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Marijuana Prohibition Is Bound To End


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US MA OPED: Marijuana Prohibition Is Bound To End


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URL: http://www.mapinc.org/drugnews/v13/n466/a10.html

Newshawk: Humphrey Ploughjogger

Votes: 0

Pubdate: Thu, 12 Sep 2013

Source: Ipswich Chronicle (MA)

Copyright: 2013 GateHouse Media, Inc.

Contact: ipswich@cnc.com

Website: http://www.wickedlocal.com/ipswich/

Details: http://www.mapinc.org/media/3663

Author: Steven S. Epstein

Note: Attorney Steven S. Epstein of Georgetown is a founder of the

Massachusetts Cannabis Reform Coalition and written many letters and

columns lauding liberty and cannabis.




North of Boston - Late last month, the U.S.  Justice Department announced that it is "deferring its right to challenge" the Colorado and Washington initiatives that "tax and regulate marijuana like alcoholic beverages." The announcement and accompanying memorandum, coming after Senator Leahy announced Senate Judiciary Committee hearings on the conflict between federal and state law, signal the administration is willing to discuss marijuana law reform with Congress and the states.


As the conversation proceeds, three things are important to remember.  First, as the department concedes, federal resources are inadequate to a task that "traditionally relied on state and local authorities." Second, no state in our federal system is required to address marijuana activity.


Third, national polling by the Pew Research Center indicates over 70 percent of Americans over 18 believe the task "costs more than it is worth," a belief shared by 67 percent of the most dedicated Massachusetts voters in a June 2013 Suffolk University poll.


Yet the department, in very strong language, insists that Colorado and Washington implement tight controls "backed by adequate funding" that address eight priorities guiding federal enforcement or it will seek to close those systems and "act aggressively" despite scarce resources "to bring individual prosecutions.


The department's stance makes the complicated Colorado and Washington "tax and regulate marijuana like alcohol" models cost each state more than the revenue saved by "legalization" and the revenue they create combined.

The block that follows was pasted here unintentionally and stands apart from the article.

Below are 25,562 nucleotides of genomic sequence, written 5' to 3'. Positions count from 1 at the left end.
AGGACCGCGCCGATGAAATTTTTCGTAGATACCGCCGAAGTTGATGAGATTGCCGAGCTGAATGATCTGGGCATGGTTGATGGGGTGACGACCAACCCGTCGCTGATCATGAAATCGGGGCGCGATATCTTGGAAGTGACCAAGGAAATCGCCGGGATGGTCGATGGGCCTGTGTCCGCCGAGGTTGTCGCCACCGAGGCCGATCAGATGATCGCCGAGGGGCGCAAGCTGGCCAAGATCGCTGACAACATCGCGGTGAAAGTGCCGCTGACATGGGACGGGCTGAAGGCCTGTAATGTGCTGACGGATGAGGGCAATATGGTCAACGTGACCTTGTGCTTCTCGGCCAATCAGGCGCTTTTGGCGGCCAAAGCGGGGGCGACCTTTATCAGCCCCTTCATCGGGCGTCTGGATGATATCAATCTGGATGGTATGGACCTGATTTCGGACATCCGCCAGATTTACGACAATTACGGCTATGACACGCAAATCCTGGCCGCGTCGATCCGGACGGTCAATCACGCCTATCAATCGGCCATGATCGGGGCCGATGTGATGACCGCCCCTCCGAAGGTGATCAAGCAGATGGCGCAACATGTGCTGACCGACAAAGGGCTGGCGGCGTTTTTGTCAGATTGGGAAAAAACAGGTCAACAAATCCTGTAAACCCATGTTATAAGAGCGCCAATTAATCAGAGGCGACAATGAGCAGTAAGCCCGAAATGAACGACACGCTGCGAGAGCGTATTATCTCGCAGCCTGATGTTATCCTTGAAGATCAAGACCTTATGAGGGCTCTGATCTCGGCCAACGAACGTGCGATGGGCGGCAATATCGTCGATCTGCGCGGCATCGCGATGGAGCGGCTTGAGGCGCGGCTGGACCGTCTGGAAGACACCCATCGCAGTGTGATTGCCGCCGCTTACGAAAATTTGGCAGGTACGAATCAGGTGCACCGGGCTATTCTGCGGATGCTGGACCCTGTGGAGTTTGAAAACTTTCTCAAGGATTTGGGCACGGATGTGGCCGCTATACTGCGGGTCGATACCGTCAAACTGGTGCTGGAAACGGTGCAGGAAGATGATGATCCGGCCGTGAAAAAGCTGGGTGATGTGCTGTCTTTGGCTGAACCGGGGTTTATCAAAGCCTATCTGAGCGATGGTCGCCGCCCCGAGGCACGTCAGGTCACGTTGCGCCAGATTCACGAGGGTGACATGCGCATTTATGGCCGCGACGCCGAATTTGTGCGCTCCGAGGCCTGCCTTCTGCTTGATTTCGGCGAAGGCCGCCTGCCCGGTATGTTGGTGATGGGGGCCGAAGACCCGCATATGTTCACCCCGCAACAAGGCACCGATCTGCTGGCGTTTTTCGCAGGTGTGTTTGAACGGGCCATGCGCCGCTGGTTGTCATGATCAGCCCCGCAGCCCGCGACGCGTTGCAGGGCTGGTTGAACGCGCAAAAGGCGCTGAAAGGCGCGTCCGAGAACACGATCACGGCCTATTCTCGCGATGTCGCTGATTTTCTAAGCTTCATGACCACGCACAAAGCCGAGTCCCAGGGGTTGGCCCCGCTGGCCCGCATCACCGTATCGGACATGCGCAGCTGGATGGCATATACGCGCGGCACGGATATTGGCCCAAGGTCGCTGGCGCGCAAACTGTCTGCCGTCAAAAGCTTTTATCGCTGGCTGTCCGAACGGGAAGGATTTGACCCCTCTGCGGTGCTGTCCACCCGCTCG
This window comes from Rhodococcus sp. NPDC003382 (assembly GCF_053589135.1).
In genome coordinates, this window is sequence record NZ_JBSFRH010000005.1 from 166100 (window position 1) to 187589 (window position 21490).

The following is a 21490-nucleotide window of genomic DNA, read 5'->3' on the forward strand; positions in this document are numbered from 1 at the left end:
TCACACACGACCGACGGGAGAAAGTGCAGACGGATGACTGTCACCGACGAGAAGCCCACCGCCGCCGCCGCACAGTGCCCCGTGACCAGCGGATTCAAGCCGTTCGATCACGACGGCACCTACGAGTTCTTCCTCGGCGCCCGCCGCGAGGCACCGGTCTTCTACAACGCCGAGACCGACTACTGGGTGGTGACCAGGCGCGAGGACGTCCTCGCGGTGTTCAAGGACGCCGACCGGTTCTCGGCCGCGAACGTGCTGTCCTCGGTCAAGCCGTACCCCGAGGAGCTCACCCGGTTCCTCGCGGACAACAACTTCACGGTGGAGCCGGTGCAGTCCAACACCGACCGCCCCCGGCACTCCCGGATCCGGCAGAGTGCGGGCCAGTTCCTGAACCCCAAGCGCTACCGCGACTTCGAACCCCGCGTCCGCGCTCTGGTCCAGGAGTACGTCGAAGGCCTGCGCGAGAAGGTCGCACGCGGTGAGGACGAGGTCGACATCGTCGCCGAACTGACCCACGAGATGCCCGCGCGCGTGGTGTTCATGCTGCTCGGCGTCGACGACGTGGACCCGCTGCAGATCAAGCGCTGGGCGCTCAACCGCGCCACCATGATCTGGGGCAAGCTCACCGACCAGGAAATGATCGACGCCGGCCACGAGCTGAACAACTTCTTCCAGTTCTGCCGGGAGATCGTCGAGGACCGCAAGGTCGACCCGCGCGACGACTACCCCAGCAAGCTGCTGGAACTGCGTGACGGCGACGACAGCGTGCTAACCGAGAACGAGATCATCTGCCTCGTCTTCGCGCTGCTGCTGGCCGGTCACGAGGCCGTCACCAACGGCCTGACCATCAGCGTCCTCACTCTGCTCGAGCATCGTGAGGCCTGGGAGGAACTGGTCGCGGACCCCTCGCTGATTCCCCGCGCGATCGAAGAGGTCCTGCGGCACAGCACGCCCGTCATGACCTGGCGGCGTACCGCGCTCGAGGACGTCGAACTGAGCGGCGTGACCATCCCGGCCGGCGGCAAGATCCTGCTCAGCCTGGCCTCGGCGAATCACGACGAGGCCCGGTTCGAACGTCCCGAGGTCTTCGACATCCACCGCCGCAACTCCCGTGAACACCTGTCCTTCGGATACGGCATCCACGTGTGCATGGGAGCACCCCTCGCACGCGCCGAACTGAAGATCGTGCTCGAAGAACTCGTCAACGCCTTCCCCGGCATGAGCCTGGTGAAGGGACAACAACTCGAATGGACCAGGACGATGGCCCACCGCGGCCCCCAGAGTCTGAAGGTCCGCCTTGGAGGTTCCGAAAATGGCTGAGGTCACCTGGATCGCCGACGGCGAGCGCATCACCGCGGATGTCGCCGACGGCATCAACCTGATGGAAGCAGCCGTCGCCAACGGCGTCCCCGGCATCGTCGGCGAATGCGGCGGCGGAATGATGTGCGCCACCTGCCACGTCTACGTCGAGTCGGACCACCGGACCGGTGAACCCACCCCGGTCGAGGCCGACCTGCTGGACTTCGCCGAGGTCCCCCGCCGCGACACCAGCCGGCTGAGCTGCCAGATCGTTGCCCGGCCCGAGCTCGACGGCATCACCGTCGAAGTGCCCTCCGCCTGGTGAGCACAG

Replacing prohibition must not cost states more than prohibition.


Instead, the states and Congress should adopt a "child-protection agricultural produce" model for the cultivating of cannabis and commerce in its produce, marijuana, by adults only.  A 2011 poll commissioned by the Massachusetts Cannabis Reform Coalition found 58 percent of Massachusetts voters already support this model.


It punishes distribution to minors with significant jail time and/or fine and requires adults take steps to prevent access to growing plants and marijuana by children.


For those under age it remains a crime/delinquency to grow cannabis, sell or possess over an ounce of marijuana and a civil offense to possess an ounce or less, with no change in the "drug-free" schools policy.


By recognizing marijuana as the herb it is, all laws that now apply to selling fruits and vegetables including regulation of fertilizers and pesticides, income tax and land use would apply.


Four other department priorities are preventing marijuana commerce from profiting "criminal enterprises;" being used as a "pretext for the trafficking of other illegal drugs or other illegal activity;" "violence and the use of firearms" in the trade; and growing on "public lands." Created by prohibition, all vanish with the return of the plant to lawful agronomy and the end of prohibition's built-in price support.


Existing laws, including DUI, child abuse, drug-free workplaces and smoking bans in some places already address the department's fear of "drugged driving and the other [supposed] adverse public health consequences."


Not addressed by the agricultural produce model are the department's fears of the "diversion of marijuana" from legalizing states to states that still suffer from prohibition and "possession and use of marijuana on federal property."


The former concern, no different from the tax evasion-induced movement of tobacco products from states with low excise taxes to states with high excise taxes, is the province of the state with higher taxes.  The latter concern is exclusively federal.


So, other than superstition, racism, contempt for science, and crony capitalism, nothing stands in the way of the Massachusetts Legislature repealing the constitutionally suspect and wasteful prohibition of marijuana and implementing a "child-protection agricultural produce" model.


Which leaves one question: Legislative intransigence forced the people to win two initiatives reforming marijuana policy since 2007; will it put an end to what most everyone recognizes as a wasteful policy before the people do?

MAP posted-by: Jay Bergstrom

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Which leaves one question: Legislative intransigence forced the people to win two initiatives reforming marijuana policy since 2007; will it put an end to what most everyone recognizes as a wasteful policy before the people do?



Hmm... Uhh... Hmmm...  You're going to have to put me down as answering a firm "NO" to that question.

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